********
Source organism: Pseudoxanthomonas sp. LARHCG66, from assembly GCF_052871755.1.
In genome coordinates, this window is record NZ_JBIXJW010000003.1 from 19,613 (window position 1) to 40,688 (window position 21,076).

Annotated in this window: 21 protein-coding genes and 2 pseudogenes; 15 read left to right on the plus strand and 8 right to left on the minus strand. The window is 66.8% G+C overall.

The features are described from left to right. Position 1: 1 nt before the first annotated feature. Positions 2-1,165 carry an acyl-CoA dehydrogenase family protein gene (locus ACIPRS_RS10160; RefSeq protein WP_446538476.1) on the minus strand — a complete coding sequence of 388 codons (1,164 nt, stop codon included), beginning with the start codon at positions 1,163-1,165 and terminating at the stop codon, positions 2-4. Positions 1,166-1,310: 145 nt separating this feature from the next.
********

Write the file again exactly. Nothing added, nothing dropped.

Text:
Source organism: Pseudoxanthomonas sp. LARHCG66, from assembly GCF_052871755.1.
In genome coordinates, this window is record NZ_JBIXJW010000003.1 from 19,613 (window position 1) to 40,688 (window position 21,076).

Annotated in this window: 21 protein-coding genes and 2 pseudogenes; 15 read left to right on the plus strand and 8 right to left on the minus strand. The window is 66.8% G+C overall.

The features are described from left to right. Position 1: 1 nt before the first annotated feature. Positions 2-1,165 carry an acyl-CoA dehydrogenase family protein gene (locus ACIPRS_RS10160; RefSeq protein WP_446538476.1) on the minus strand — a complete coding sequence of 388 codons (1,164 nt, stop codon included), beginning with the start codon at positions 1,163-1,165 and terminating at the stop codon, positions 2-4. Positions 1,166-1,310: 145 nt separating this feature from the next.